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Sleep Fundamentals || J is for Jet Lag

From our Sleeping is Fundamental series

Only pilots, flight attendants, and regular cross-continental flyers (military, businesspeople) can claim jet lag as a sleep disorder. Otherwise, it is experienced as a temporary and self-limiting rhythmic disruption.

jet lag is a circadian rhythm disorder

What is Jet Lag?

Most commonly, this circadian rhythm disorder occurs for anyone who has traveled by plane across multiple time zones.

Although temporary, jet lag can be somewhat disabling if the distances traveled are far and the time away is lengthy. Researchers suggest it will take at least as many days as time zones to recover from jet lag. Therefore, if you’ve traveled across 8 time zones, it’s likely you will not be completely recovered to your normal circadian rhythms for 8 days.

What happens when you have jet lag?

Your body cannot acclimate immediately to a new time zone because it is performing outside the parameters of one’s circadian system. If you typically eat and sleep at certain times of the day, the body and brain will notice when you don’t continue this pattern. They will also notice changes in natural light and your own activity levels, which may be completely out of character with what it expects.

This confusion of circadian triggers (light, meals, activity) can and usual does lead to symptoms such as:

  • Disturbed sleep patterns (you can’t sleep, you wake up too early, you experience excessive sleepiness during nonsleep periods of the day)
  • Fatigue (you’re awake but your body feels sluggish and nonreceptive to activity)
  • Trouble with focusing, attention, concentration on typical tasks
  • Digestive issues (constipation or diarrhea, most commonly)
  • Heavy menstrual cycles
  • General malaise
  • Tired muscles
These symptoms usually begin with 24 hours after you’ve arrived in a different time zone. It’s understood that easterly travel usually results in more severe symptoms when compared to westerly travel, as well.

For most people, jet lag is not necessarily a sleep disorder, just a side effect of plane travel. It’s when you’re a pilot or flight attendant, or someone who flies frequently, that jet lag can become a bona fide sleep disorder.

How to avoid jet lag symptoms

  • Thoughtfully time your light exposure in the new time zone to “reset” your rhythms. In example, you can wear sunglasses in the morning if you’ve traveled east. Wear them in the afternoon if you’ve traveled west. In either case, doing so will nudge your brain to reset its rhythms.
  • Avoid caffeine, alcohol, stimulants and sedatives while flying. Take sedative or stimulant prescriptions on local time when you arrive at your destination, if possible.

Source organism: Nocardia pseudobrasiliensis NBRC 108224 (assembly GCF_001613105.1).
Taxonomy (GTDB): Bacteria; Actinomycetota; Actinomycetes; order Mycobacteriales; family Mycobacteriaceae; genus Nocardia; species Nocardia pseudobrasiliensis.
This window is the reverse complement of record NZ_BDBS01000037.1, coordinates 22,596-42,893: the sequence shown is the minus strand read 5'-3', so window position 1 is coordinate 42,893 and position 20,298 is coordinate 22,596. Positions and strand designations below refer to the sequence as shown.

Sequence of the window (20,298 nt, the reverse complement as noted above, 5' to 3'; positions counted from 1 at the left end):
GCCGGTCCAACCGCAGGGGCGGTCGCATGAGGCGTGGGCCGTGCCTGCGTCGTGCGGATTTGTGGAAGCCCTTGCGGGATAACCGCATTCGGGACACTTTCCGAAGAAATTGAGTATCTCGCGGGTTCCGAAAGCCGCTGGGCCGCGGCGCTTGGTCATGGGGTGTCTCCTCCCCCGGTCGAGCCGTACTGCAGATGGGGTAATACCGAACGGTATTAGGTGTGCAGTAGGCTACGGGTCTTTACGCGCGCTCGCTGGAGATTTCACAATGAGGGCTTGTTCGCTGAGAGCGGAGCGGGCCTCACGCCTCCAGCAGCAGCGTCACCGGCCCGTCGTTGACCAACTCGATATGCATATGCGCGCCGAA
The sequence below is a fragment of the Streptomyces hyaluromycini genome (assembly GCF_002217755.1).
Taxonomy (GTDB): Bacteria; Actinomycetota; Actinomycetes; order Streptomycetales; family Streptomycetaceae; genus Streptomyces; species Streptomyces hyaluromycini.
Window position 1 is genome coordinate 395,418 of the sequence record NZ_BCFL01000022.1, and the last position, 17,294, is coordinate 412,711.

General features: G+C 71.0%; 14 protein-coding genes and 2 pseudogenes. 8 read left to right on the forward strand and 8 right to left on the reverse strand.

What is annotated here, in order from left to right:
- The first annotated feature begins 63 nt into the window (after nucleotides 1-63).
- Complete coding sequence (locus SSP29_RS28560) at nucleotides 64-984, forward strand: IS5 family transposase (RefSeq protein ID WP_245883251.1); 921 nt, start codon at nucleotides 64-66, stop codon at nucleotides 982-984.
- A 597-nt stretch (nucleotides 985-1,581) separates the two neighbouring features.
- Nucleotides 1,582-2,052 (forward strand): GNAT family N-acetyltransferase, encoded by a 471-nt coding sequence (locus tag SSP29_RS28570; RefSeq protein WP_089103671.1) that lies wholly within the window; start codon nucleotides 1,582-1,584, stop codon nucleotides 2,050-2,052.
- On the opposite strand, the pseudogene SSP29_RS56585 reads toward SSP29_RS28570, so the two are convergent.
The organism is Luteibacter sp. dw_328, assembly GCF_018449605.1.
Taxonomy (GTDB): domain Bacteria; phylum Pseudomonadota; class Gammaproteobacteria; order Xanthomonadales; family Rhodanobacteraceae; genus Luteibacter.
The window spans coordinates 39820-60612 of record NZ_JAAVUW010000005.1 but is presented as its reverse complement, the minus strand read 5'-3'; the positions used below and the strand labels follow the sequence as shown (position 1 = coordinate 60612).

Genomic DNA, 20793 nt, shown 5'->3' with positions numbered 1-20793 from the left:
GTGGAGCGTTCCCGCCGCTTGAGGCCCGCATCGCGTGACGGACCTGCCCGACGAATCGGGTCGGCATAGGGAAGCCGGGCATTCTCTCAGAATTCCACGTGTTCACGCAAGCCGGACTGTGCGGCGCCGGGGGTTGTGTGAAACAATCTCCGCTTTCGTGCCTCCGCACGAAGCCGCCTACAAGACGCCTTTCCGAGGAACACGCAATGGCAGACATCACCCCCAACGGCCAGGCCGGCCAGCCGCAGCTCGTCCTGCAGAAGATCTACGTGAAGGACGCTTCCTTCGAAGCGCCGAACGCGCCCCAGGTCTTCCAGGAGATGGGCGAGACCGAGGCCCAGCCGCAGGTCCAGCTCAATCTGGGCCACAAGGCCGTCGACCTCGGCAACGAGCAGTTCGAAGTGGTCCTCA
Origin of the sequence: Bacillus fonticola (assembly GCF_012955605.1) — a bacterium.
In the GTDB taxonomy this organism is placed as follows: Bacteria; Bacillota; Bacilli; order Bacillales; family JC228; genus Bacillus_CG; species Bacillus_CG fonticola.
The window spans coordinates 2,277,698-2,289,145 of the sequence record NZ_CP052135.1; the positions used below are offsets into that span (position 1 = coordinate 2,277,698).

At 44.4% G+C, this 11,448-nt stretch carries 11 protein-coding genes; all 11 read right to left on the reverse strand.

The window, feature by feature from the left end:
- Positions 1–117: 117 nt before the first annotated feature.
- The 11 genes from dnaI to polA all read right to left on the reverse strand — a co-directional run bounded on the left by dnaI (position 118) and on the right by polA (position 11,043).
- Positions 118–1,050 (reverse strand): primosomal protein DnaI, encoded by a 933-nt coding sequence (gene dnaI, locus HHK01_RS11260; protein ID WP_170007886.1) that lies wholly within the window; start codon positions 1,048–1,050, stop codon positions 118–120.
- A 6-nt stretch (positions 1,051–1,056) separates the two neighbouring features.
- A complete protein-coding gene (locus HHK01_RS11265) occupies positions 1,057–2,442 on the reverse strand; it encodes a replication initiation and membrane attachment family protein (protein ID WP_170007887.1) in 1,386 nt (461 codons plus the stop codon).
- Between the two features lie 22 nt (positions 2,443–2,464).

• Find ways to adjust immediately to the local light and time zone upon arrival. Expect to take a day to feel out of sorts.
  • If you are traveling for an important event or meeting and need to be alert, you plan to travel two days ahead. This way, you will have time to adjust prior to your appointment.
  • Properly timed light therapy can be a great non-drug alternative. There are travel lightboxes, eyewear, and visors specifically used for this.
  • Treating jet lag can include a carefully timed dose of melatonin. The key to using melatonin is to time it with the dimming of natural afternoon daylight; this way your pineal gland has a chance to re-orient with local light and work more efficiently.
  • Other proprietary herbal blends used to help reset rhythms include valerian, GABA or skullcap. Please check drug interactions and side effects before you take them. Supplements can be dangerous if mixed with certain prescriptions.
  • Once you arrive, the next time you go to bed, plan to wake up at an appropriate morning hour, then stick to that time. Exposure to morning sunlight is a powerful aid in jump-starting your “wake” drive.
  • Also, plan to go to bed at the same time every night (at a time that is locally appropriate). This ensures you get enough sleep. Try using an eye mask if necessary to block out light.
  • While there is no official “jet lag” diet, it’s advised to eat more light, healthy carbs before periods of sleep. Save protein-rich foods for daytime meals when you want to be most awake.
  • It’s never a bad idea to “bank” some sleep prior to traveling. This can provide relief for inevitable jet lag-induced sleep deprivation.
  • You can try to stay up later gradually, prior to your trip, for westerly travel. Or, go to bed earlier, prior to your trip, for easterly travel. Either effort can make the transition easier once you arrive.
  • Sleep on the plane if you expect to arrive at night anyway. This can help reset your sleep drive.

11 popular links related to jet lag in SleepyHeadCentral

  1. How to avoid social jet lag
  2. Managing jet lag while traveling over the holiday
  3. Sleep tips and news for travelers
  4. Light therapy hacks and more to reset your circadian rhythms
  5. How do misaligned circadian rhythms affect the body?
  6. Circadian rhythm basics in 20 links
  7. If you’re feeling sleepy on a flight, imagine what it must be like being a pilot
  8. SLEEP STUFF: Light therapy
  9. Sleep Disorders 101
  10. SHED SOME LIGHT on CIRCADIAN DISORDERS
  11. Is Your Body Clock Broken? There’s Help For You

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